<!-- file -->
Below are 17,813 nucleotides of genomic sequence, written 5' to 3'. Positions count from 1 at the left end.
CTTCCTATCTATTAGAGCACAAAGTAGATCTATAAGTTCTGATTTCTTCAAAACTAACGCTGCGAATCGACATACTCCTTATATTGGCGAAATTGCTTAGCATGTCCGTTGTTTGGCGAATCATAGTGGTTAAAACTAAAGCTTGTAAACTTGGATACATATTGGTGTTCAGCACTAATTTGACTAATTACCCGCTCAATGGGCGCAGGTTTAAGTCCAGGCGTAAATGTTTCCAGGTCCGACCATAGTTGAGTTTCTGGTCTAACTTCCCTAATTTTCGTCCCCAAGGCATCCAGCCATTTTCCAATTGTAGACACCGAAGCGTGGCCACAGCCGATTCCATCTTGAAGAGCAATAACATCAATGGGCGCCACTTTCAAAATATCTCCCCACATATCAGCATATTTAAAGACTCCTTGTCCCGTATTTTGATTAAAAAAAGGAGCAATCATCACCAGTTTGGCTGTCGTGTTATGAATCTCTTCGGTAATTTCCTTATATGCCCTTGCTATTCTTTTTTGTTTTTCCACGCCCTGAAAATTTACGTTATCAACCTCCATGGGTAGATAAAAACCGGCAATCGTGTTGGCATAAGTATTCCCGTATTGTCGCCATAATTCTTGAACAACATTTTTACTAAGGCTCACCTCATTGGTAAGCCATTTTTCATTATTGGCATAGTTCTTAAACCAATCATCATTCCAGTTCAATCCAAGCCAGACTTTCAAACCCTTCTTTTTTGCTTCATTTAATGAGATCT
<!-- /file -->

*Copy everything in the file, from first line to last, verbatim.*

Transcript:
Below are 17,813 nucleotides of genomic sequence, written 5' to 3'. Positions count from 1 at the left end.
CTTCCTATCTATTAGAGCACAAAGTAGATCTATAAGTTCTGATTTCTTCAAAACTAACGCTGCGAATCGACATACTCCTTATATTGGCGAAATTGCTTAGCATGTCCGTTGTTTGGCGAATCATAGTGGTTAAAACTAAAGCTTGTAAACTTGGATACATATTGGTGTTCAGCACTAATTTGACTAATTACCCGCTCAATGGGCGCAGGTTTAAGTCCAGGCGTAAATGTTTCCAGGTCCGACCATAGTTGAGTTTCTGGTCTAACTTCCCTAATTTTCGTCCCCAAGGCATCCAGCCATTTTCCAATTGTAGACACCGAAGCGTGGCCACAGCCGATTCCATCTTGAAGAGCAATAACATCAATGGGCGCCACTTTCAAAATATCTCCCCACATATCAGCATATTTAAAGACTCCTTGTCCCGTATTTTGATTAAAAAAAGGAGCAATCATCACCAGTTTGGCTGTCGTGTTATGAATCTCTTCGGTAATTTCCTTATATGCCCTTGCTATTCTTTTTTGTTTTTCCACGCCCTGAAAATTTACGTTATCAACCTCCATGGGTAGATAAAAACCGGCAATCGTGTTGGCATAAGTATTCCCGTATTGTCGCCATAATTCTTGAACAACATTTTTACTAAGGCTCACCTCATTGGTAAGCCATTTTTCATTATTGGCATAGTTCTTAAACCAATCATCATTCCAGTTCAATCCAAGCCAGACTTTCAAACCCTTCTTTTTTGCTTCATTTAATGAGATCT